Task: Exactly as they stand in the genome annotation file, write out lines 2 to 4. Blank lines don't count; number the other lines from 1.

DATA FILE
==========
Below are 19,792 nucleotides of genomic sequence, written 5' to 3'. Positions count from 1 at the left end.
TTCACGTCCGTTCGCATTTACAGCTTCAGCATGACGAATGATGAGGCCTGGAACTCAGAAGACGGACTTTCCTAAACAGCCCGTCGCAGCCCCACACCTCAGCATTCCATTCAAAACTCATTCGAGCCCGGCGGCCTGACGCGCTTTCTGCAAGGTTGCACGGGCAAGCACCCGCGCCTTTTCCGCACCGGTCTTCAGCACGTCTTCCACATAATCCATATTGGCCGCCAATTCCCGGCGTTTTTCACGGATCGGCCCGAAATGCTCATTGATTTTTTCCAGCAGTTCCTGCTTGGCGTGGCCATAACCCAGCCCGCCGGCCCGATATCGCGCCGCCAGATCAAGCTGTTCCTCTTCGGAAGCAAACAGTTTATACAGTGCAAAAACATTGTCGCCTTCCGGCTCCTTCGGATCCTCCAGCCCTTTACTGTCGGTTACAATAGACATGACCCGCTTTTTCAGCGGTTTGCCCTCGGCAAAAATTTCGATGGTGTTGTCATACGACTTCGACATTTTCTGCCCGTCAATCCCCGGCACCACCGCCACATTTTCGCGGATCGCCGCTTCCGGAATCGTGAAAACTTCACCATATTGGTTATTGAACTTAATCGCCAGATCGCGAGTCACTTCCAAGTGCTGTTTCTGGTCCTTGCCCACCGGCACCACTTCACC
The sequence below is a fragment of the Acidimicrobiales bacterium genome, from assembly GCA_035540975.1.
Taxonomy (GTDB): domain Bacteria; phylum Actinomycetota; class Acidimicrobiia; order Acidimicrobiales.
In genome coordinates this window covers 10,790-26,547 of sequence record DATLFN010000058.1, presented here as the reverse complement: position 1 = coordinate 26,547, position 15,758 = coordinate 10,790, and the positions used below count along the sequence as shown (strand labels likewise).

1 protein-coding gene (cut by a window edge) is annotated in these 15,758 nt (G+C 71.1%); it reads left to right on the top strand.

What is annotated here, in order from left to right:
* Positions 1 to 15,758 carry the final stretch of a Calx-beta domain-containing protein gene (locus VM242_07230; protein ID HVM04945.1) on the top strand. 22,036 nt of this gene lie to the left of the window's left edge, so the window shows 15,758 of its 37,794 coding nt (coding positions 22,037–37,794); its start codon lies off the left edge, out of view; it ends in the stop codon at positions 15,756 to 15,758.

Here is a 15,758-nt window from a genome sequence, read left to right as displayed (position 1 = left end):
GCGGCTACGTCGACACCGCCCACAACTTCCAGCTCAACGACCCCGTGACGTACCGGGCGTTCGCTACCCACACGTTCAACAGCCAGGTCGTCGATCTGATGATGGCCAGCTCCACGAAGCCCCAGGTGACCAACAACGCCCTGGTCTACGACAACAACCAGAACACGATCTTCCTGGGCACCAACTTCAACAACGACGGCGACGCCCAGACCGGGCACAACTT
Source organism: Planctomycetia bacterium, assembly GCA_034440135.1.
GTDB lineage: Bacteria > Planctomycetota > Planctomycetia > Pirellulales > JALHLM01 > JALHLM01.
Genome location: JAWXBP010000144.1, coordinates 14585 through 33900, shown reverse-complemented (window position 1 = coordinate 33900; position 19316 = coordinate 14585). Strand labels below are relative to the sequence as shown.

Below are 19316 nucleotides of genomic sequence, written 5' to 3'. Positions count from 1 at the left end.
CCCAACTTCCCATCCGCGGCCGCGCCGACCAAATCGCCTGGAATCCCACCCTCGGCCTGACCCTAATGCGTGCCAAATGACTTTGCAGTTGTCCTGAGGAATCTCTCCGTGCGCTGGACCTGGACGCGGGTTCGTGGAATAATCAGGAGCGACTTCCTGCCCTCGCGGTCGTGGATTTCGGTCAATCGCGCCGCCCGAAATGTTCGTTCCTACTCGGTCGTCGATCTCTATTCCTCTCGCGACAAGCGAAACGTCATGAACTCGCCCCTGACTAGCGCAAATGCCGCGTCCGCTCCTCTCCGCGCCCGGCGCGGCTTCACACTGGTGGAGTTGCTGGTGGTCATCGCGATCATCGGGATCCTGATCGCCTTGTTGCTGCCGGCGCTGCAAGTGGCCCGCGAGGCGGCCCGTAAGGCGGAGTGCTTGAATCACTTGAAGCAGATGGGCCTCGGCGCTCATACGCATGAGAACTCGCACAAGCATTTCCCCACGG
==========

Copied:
TTCACGTCCGTTCGCATTTACAGCTTCAGCATGACGAATGATGAGGCCTGGAACTCAGAAGACGGACTTTCCTAAACAGCCCGTCGCAGCCCCACACCTCAGCATTCCATTCAAAACTCATTCGAGCCCGGCGGCCTGACGCGCTTTCTGCAAGGTTGCACGGGCAAGCACCCGCGCCTTTTCCGCACCGGTCTTCAGCACGTCTTCCACATAATCCATATTGGCCGCCAATTCCCGGCGTTTTTCACGGATCGGCCCGAAATGCTCATTGATTTTTTCCAGCAGTTCCTGCTTGGCGTGGCCATAACCCAGCCCGCCGGCCCGATATCGCGCCGCCAGATCAAGCTGTTCCTCTTCGGAAGCAAACAGTTTATACAGTGCAAAAACATTGTCGCCTTCCGGCTCCTTCGGATCCTCCAGCCCTTTACTGTCGGTTACAATAGACATGACCCGCTTTTTCAGCGGTTTGCCCTCGGCAAAAATTTCGATGGTGTTGTCATACGACTTCGACATTTTCTGCCCGTCAATCCCCGGCACCACCGCCACATTTTCGCGGATCGCCGCTTCCGGAATCGTGAAAACTTCACCATATTGGTTATTGAACTTAATCGCCAGATCGCGAGTCACTTCCAAGTGCTGTTTCTGGTCCTTGCCCACCGGCACCACTTCACC
The sequence below is a fragment of the Acidimicrobiales bacterium genome, from assembly GCA_035540975.1.
Taxonomy (GTDB): domain Bacteria; phylum Actinomycetota; class Acidimicrobiia; order Acidimicrobiales.